In "Zuma Canyon", Rex Winters was killed in the line of duty while sitting down to dinner with his family when bullets from an automatic weapon came in through their living room window, one hitting Winters in the side. Winters was killed by a Mexican drug cartel whose leader, Cesar Vargas; wound up getting off after having the witness – an eleven-year-old boy – killed.[4]

Evelyn PriceEdit

Evelyn Price is Morales's second chair, an African American who grew up in the upper-middle-class L.A. area of Baldwin Hills. Her father's furniture store was burned down in the King riots. Though she has a healthy skepticism of the LAPD's treatment of minorities, she believes that the anarchy she saw during the L.A. riots was worse than anything that the LAPD has done or might do. She's right of center on law and order issues compared to Morales. Price does not like where men often have lie or come up with an excuse to get what they want, or keep relationships with other women hidden from their spouses; most stems from Price having bad relationships with men herself. Morales tells her she's young and she doesn't understand that what men fear most is being alone.[28]

Lauren StantonEdit

Stanton is Dekker's second chair, a young center-right prosecutor from San Marino. She says that family court turned her into a tough prosecutor when a judge wanted to see her break down in open court; she held herself together through the proceedings and later broke down alone in a stairwell. Stanton appears to be right of center on law and order issues with justice for victims. Stanton also doesn't take too kindly to television attorneys (like Dekker's law school classmate Sarah Goodwin (Natalie Zea)) who think they know more than a regular attorney. Stanton does not consider herself a "cookie-cutter feminist" who searches for fault in men.[18] She gets on bad ground with Dekker and Detective Winters in "Playa Vista" when the child of a pro-golfer named Luke Jarrow (Hutch Dano) murdered his father's mistress for his mother (Bellamy Young). Stanton tells Luke not to talk to Winters and Jaruszalski because he was about to confess to the murder without his parents or an attorney present because he is under age. She told the detectives that she didn't even care if Luke was a gang banger from Crenshaw, much less the son of a famous pro-golfer.[8] She left her position in the DA's office because her boyfriend took a job in Washington, D.C. and she moved with him. TJ was attracted to her and regretted not acting on his feelings when he had the chance.[9]

Recurring charactersEdit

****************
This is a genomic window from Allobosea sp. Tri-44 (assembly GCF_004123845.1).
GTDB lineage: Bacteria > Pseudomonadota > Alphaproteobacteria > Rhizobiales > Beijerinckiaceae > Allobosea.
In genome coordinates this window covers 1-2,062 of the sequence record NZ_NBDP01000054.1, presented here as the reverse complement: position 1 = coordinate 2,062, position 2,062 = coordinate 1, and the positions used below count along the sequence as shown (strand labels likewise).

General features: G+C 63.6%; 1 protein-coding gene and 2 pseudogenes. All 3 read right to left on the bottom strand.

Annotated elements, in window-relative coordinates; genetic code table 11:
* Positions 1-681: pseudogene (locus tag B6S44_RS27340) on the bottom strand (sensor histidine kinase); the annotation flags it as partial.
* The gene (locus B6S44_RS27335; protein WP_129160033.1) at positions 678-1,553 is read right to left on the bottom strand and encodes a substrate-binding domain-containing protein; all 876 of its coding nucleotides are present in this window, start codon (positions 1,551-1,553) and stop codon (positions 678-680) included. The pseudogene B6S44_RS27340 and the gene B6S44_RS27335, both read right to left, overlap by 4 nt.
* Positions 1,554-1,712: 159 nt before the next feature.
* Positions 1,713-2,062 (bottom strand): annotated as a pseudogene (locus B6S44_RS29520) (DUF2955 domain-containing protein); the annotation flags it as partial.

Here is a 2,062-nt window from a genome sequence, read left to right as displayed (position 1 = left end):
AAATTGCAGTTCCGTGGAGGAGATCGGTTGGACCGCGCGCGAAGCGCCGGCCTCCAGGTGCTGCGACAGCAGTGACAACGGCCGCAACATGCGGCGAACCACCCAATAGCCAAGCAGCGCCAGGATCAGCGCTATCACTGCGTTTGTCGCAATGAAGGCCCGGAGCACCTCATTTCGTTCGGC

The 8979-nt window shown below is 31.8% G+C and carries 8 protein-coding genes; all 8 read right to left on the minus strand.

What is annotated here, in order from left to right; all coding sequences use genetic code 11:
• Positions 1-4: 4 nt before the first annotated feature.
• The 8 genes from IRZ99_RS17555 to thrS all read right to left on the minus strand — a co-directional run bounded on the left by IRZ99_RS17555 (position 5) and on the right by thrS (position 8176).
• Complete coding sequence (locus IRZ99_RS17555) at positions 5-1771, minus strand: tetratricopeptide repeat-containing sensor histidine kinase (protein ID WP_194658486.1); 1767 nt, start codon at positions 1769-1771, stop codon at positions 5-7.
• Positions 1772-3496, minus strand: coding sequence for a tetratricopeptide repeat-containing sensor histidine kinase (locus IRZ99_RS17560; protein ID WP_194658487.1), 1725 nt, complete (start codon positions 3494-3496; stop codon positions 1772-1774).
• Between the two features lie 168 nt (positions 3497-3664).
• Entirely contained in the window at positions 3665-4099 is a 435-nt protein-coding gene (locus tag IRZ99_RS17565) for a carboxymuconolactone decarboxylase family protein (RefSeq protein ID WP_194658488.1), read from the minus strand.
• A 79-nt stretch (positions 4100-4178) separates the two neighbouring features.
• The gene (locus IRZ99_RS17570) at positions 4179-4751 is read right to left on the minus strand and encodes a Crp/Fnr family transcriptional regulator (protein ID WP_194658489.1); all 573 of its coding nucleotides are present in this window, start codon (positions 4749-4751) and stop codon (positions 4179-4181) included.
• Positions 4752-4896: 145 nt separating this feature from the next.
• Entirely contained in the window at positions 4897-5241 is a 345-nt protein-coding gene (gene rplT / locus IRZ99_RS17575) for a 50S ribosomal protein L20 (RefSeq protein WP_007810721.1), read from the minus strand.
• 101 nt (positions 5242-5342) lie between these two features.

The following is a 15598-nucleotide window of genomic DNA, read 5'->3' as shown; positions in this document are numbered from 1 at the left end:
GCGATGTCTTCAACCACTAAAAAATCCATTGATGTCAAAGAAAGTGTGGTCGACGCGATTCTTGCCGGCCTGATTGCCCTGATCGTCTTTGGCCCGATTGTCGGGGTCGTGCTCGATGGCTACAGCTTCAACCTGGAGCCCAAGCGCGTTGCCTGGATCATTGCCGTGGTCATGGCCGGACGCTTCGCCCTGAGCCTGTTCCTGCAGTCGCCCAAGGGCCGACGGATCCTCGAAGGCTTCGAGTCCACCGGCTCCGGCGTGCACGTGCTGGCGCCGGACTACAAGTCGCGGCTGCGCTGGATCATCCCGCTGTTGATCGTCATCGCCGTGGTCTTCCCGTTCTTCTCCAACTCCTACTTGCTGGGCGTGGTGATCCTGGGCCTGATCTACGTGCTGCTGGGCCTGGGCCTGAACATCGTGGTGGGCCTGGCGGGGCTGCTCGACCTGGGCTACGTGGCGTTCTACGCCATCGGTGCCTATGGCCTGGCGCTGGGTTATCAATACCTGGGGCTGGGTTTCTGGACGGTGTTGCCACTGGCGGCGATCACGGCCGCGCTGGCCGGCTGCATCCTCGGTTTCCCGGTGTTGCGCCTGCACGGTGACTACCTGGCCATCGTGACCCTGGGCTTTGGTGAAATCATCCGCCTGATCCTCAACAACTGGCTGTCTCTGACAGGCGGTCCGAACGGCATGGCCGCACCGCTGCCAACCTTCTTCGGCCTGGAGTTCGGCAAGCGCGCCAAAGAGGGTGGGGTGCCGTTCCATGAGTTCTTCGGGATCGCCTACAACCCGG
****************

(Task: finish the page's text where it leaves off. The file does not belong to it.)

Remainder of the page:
Los Angeles County District Attorney Jerry HardinEdit

He was the Los Angeles County District Attorney and oversaw the Deputy District Attorneys. He was a Democrat.[27] He was elected as the DA prior to 2004.[30] He appears to know much about politics and scandals concerning the DA's office and the L.A.P.D. and he does whatever he can to ensure the sanctity of the office unlike his predecessor who let a judge and a prosecutor have an affair during the murder trial of a woman who presumably killed her children. In a case where two innocent children are killed in an accidental meth lab explosion and the Department of Defense comes in to take custody of the defendants after their terrorist cell plot was revealed to bomb the L.A.X.; Dekker persuades Hardin to "hedge his bets" to keep the case tried in Los Angeles and how it would look bad if it appeared the district attorney gave up and politically letting two children get murdered without justice.[16][17]

Casey Ryan-WintersEdit

Casey is Detective Rex Winters' wife and former partner, a former hard-nosed cop who retired to start a family. When she was a detective, she was accused of coaching a mother to say she killed her children which led the mother to be wrongly convicted.[17] Winters told Jaruszalski that when he and Casey were partners she liked 'to be the first through the door', that she wanted to be treated like she was one of the guys and not less.[18] Rex tells Jaruszalski in "Playa Vista" that Casey is into professional female golf, and that they one night watched a poker tournament on Bravo.[8] She returns in the episode "Hayden Tract," in which she and her daughter must leave their home after TJ's vendetta against Cesar compromises their safety.